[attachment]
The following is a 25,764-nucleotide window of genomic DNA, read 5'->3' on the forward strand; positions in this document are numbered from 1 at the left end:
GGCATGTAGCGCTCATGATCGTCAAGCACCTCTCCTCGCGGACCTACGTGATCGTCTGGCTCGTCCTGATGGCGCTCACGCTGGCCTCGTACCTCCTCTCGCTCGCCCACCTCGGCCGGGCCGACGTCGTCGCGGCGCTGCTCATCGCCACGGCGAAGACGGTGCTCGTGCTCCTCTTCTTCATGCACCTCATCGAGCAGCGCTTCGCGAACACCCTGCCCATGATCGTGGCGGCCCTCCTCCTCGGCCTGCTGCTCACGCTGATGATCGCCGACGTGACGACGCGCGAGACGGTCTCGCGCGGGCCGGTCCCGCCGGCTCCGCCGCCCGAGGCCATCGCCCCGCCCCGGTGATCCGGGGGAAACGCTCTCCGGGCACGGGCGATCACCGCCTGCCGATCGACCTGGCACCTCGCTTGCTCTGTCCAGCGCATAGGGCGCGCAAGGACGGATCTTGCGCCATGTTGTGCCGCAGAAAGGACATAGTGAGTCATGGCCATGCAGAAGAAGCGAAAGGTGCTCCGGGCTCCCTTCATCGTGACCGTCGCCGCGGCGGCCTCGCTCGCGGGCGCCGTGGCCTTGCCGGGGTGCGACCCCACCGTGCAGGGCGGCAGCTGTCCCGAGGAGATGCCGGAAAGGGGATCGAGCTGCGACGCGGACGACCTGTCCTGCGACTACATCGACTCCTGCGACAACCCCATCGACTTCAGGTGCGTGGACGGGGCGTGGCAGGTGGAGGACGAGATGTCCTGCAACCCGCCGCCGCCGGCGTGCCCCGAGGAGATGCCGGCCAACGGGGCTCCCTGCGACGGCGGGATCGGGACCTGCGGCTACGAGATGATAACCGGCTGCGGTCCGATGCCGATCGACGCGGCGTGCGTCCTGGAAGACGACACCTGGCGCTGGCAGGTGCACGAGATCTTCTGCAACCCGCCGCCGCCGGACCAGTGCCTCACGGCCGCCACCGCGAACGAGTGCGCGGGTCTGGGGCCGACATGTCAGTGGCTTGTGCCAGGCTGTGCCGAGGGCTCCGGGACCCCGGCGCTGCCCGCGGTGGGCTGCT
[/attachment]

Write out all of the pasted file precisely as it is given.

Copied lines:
The following is a 25,764-nucleotide window of genomic DNA, read 5'->3' on the forward strand; positions in this document are numbered from 1 at the left end:
GGCATGTAGCGCTCATGATCGTCAAGCACCTCTCCTCGCGGACCTACGTGATCGTCTGGCTCGTCCTGATGGCGCTCACGCTGGCCTCGTACCTCCTCTCGCTCGCCCACCTCGGCCGGGCCGACGTCGTCGCGGCGCTGCTCATCGCCACGGCGAAGACGGTGCTCGTGCTCCTCTTCTTCATGCACCTCATCGAGCAGCGCTTCGCGAACACCCTGCCCATGATCGTGGCGGCCCTCCTCCTCGGCCTGCTGCTCACGCTGATGATCGCCGACGTGACGACGCGCGAGACGGTCTCGCGCGGGCCGGTCCCGCCGGCTCCGCCGCCCGAGGCCATCGCCCCGCCCCGGTGATCCGGGGGAAACGCTCTCCGGGCACGGGCGATCACCGCCTGCCGATCGACCTGGCACCTCGCTTGCTCTGTCCAGCGCATAGGGCGCGCAAGGACGGATCTTGCGCCATGTTGTGCCGCAGAAAGGACATAGTGAGTCATGGCCATGCAGAAGAAGCGAAAGGTGCTCCGGGCTCCCTTCATCGTGACCGTCGCCGCGGCGGCCTCGCTCGCGGGCGCCGTGGCCTTGCCGGGGTGCGACCCCACCGTGCAGGGCGGCAGCTGTCCCGAGGAGATGCCGGAAAGGGGATCGAGCTGCGACGCGGACGACCTGTCCTGCGACTACATCGACTCCTGCGACAACCCCATCGACTTCAGGTGCGTGGACGGGGCGTGGCAGGTGGAGGACGAGATGTCCTGCAACCCGCCGCCGCCGGCGTGCCCCGAGGAGATGCCGGCCAACGGGGCTCCCTGCGACGGCGGGATCGGGACCTGCGGCTACGAGATGATAACCGGCTGCGGTCCGATGCCGATCGACGCGGCGTGCGTCCTGGAAGACGACACCTGGCGCTGGCAGGTGCACGAGATCTTCTGCAACCCGCCGCCGCCGGACCAGTGCCTCACGGCCGCCACCGCGAACGAGTGCGCGGGTCTGGGGCCGACATGTCAGTGGCTTGTGCCAGGCTGTGCCGAGGGCTCCGGGACCCCGGCGCTGCCCGCGGTGGGCTGCT